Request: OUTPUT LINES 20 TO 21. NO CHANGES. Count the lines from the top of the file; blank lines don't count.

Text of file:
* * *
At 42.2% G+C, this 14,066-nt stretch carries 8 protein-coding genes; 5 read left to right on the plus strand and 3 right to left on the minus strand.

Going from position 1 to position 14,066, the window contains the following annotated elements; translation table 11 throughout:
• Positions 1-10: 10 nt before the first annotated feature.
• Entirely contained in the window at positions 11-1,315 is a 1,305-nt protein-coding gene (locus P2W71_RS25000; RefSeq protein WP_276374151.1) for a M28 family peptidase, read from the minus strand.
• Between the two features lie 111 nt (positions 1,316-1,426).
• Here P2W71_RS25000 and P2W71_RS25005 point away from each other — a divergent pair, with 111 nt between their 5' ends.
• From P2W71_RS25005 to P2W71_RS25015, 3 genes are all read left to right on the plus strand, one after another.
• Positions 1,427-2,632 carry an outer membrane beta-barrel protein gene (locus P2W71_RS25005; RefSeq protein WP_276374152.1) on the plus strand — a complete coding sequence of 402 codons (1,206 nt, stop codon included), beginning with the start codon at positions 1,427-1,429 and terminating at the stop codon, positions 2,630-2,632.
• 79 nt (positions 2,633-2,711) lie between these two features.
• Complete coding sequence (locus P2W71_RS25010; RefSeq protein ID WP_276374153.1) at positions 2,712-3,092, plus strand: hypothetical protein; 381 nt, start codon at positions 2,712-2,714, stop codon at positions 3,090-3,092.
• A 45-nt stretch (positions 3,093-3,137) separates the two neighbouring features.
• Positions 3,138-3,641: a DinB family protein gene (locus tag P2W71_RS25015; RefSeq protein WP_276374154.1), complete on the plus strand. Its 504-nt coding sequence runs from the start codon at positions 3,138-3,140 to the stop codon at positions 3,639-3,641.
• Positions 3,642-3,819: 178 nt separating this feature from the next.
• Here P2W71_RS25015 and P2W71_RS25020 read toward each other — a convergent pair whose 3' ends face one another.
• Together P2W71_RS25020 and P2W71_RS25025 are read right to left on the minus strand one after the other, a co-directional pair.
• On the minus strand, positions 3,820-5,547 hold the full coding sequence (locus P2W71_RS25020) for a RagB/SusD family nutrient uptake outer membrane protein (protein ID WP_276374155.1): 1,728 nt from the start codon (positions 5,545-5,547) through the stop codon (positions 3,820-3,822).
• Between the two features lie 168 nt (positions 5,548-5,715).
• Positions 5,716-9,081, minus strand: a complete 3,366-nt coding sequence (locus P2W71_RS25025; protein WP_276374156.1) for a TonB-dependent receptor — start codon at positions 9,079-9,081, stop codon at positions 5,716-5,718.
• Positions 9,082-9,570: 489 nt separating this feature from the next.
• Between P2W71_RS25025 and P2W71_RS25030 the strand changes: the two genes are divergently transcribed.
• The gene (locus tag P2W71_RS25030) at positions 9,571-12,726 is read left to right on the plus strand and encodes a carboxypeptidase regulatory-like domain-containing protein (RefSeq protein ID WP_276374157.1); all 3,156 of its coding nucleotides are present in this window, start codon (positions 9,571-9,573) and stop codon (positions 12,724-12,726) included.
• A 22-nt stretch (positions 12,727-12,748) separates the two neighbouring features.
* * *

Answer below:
• Between P2W71_RS25025 and P2W71_RS25030 the strand changes: the two genes are divergently transcribed.
• The gene (locus tag P2W71_RS25030) at positions 9,571-12,726 is read left to right on the plus strand and encodes a carboxypeptidase regulatory-like domain-containing protein (RefSeq protein ID WP_276374157.1); all 3,156 of its coding nucleotides are present in this window, start codon (positions 9,571-9,573) and stop codon (positions 12,724-12,726) included.